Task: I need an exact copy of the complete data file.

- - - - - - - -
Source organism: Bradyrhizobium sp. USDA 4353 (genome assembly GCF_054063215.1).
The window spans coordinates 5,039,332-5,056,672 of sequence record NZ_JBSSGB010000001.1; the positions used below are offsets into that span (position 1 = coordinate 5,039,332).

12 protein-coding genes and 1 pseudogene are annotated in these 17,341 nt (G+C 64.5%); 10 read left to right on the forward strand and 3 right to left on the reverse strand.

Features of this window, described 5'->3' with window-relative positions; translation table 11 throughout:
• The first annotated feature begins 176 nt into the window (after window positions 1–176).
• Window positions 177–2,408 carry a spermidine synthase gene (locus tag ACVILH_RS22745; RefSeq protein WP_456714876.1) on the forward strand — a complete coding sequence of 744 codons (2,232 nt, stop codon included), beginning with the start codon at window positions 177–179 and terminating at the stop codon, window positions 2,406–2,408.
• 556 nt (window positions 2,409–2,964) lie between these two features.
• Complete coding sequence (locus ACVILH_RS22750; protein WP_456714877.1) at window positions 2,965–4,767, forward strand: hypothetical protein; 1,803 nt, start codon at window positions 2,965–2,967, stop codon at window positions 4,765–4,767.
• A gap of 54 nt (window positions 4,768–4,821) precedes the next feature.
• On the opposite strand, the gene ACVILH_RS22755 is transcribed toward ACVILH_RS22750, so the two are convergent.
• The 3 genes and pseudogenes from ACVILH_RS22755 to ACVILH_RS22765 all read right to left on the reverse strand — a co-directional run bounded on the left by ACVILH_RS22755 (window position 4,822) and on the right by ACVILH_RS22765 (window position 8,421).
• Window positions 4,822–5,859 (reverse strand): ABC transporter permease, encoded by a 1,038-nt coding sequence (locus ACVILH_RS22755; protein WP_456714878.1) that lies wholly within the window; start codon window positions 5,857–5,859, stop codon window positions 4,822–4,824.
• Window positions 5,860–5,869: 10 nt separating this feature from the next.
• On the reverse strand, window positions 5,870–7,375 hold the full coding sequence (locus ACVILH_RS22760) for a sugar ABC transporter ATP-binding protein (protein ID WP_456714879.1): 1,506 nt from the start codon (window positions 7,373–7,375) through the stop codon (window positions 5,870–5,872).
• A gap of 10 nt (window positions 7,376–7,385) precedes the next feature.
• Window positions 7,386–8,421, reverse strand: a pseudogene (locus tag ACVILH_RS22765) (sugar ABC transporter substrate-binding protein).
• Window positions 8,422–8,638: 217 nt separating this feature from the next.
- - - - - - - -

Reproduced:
Source organism: Bradyrhizobium sp. USDA 4353 (genome assembly GCF_054063215.1).
The window spans coordinates 5,039,332-5,056,672 of sequence record NZ_JBSSGB010000001.1; the positions used below are offsets into that span (position 1 = coordinate 5,039,332).

12 protein-coding genes and 1 pseudogene are annotated in these 17,341 nt (G+C 64.5%); 10 read left to right on the forward strand and 3 right to left on the reverse strand.

Features of this window, described 5'->3' with window-relative positions; translation table 11 throughout:
• The first annotated feature begins 176 nt into the window (after window positions 1–176).
• Window positions 177–2,408 carry a spermidine synthase gene (locus tag ACVILH_RS22745; RefSeq protein WP_456714876.1) on the forward strand — a complete coding sequence of 744 codons (2,232 nt, stop codon included), beginning with the start codon at window positions 177–179 and terminating at the stop codon, window positions 2,406–2,408.
• 556 nt (window positions 2,409–2,964) lie between these two features.
• Complete coding sequence (locus ACVILH_RS22750; protein WP_456714877.1) at window positions 2,965–4,767, forward strand: hypothetical protein; 1,803 nt, start codon at window positions 2,965–2,967, stop codon at window positions 4,765–4,767.
• A gap of 54 nt (window positions 4,768–4,821) precedes the next feature.
• On the opposite strand, the gene ACVILH_RS22755 is transcribed toward ACVILH_RS22750, so the two are convergent.
• The 3 genes and pseudogenes from ACVILH_RS22755 to ACVILH_RS22765 all read right to left on the reverse strand — a co-directional run bounded on the left by ACVILH_RS22755 (window position 4,822) and on the right by ACVILH_RS22765 (window position 8,421).
• Window positions 4,822–5,859 (reverse strand): ABC transporter permease, encoded by a 1,038-nt coding sequence (locus ACVILH_RS22755; protein WP_456714878.1) that lies wholly within the window; start codon window positions 5,857–5,859, stop codon window positions 4,822–4,824.
• Window positions 5,860–5,869: 10 nt separating this feature from the next.
• On the reverse strand, window positions 5,870–7,375 hold the full coding sequence (locus ACVILH_RS22760) for a sugar ABC transporter ATP-binding protein (protein ID WP_456714879.1): 1,506 nt from the start codon (window positions 7,373–7,375) through the stop codon (window positions 5,870–5,872).
• A gap of 10 nt (window positions 7,376–7,385) precedes the next feature.
• Window positions 7,386–8,421, reverse strand: a pseudogene (locus tag ACVILH_RS22765) (sugar ABC transporter substrate-binding protein).
• Window positions 8,422–8,638: 217 nt separating this feature from the next.